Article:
Analysis: There have been 2,250,829 cases reported and identified worldwide. There have 204,325 deaths attributed to the COVID-19 virus and there have been 843,453 recoveries reported. The country breakdowns are instructive as well. The U.S. has 964,075 cases and 54,375 deaths. There have been 118,336 recoveries and there are still 791,384 active cases. This results in 164 deaths per million. The U.S. was behind in terms of testing through the early months of the outbreak, but is rapidly catching up with a total of 5,317,351. Thus is 16,074 per million.
One of the nations that has been held up as an example of appropriate response has been Germany. They have had 157,026 cases and 5,880 deaths. That is a rate of 70 deaths per million. They still have 41, 346 active cases. Thus far, they have administered 2,072,669 tests, a rate of 24,738 per million.
Turning a Lockdown Recession into a Real Recession
As has been pointed out repeatedly, this has been a very unusual recession—unprecedented is the word that has been thrown around a lot. The part that has made it so unusual is that it was imposed by a governmental edict prompted by the threat of the COVID-19 epidemic. For the next several years, there will be an ongoing debate over whether this was an appropriate decision given the damage that has been caused by the shutdown. In simplest terms, there will be a debate over whether this was the right trade-off. The issue at hand now is when and how the global economy will come back. Now is when there is a real threat of this lockdown recession morphing into a "real" recession.
Analysis: There will be many decisions made in the weeks to come. The political leaders will be deciding how to reopen the economy and business will be deciding how to resume their production and activity. The most important decisions will be those made by the consumers in the U.S., Asia, Europe and everywhere else in the world. It will not matter if the lockdown is formally lifted and business decides to reopen if the consumer remains isolated and refuses to resume their old patterns.
There have been polls taken that are providing some early clues. Remember that these have been limited as there has not been an opportunity for most people to return to their old lives and the surveys have been isolated and regional. The interesting part is that these are all showing a similar breakdown in terms of attitude regardless of country. Roughly a quarter of the respondents are indicating they are ready to jump back into their previous patterns. They will gladly resume their habits as far as eating out, attending events, shopping and reporting to work. The majority of the people in this category are under the age of 40 and they are overwhelmingly male. Roughly a quarter of the respondents indicate they do not believe the pandemic threat has eased. They intend to continue to self-isolate and are not ready to resume their old patterns and habits. This population is generally over the age of 60 and the majority are women. That leaves the crucial 50%. It will be their decisions that will determine the ability of the economy to resume a steady growth pattern.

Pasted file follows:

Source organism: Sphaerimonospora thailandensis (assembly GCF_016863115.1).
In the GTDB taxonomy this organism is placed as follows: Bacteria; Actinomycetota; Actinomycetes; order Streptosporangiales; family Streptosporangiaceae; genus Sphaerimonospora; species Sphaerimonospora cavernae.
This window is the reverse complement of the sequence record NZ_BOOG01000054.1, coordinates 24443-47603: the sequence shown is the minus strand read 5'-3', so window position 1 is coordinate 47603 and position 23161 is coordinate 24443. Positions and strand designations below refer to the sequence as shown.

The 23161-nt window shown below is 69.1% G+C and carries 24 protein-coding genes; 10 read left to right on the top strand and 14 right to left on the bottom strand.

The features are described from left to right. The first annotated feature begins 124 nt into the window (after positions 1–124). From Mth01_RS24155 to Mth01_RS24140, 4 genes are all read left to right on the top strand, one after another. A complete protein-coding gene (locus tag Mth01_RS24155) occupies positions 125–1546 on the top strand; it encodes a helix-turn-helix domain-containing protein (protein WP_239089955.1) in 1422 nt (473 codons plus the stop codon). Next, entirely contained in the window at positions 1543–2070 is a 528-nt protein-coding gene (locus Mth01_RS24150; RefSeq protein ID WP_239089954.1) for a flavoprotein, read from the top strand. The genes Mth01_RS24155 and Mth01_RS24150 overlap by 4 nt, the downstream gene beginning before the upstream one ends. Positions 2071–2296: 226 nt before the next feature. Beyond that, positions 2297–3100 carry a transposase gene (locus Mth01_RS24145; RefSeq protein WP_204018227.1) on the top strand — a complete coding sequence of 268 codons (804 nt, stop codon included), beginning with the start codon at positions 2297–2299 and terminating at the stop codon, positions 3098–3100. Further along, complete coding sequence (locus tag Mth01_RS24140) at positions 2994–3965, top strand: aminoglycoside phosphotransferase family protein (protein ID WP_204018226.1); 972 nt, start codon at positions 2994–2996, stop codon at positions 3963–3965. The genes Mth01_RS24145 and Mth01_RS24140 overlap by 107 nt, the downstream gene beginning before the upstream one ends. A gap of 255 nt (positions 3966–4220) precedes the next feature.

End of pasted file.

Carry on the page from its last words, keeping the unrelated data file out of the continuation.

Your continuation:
It is not clear what it will take to push this 50% in one direction or the other, but there have been some clues. The first is a desire to hear a clear and unified message. The comments from the survey respondents indicate they are confused by the different messages. One group of leaders seem to assert that the worry over the pandemic is overstated and, anyway, the peak of the infection has been reached so it is time to reopen everything. The next group of leaders asserts the threat is as bad as it ever was and will certainly worsen if things are not locked down. There is no clarity on any of the key issues—the spread of the virus, treatment options, vaccines and the like. There has been more public trust in leaders such as Angela Merkel in Germany and South Korea's Moon Jae-in and less trust in leaders from Italy, China, India and the U.S.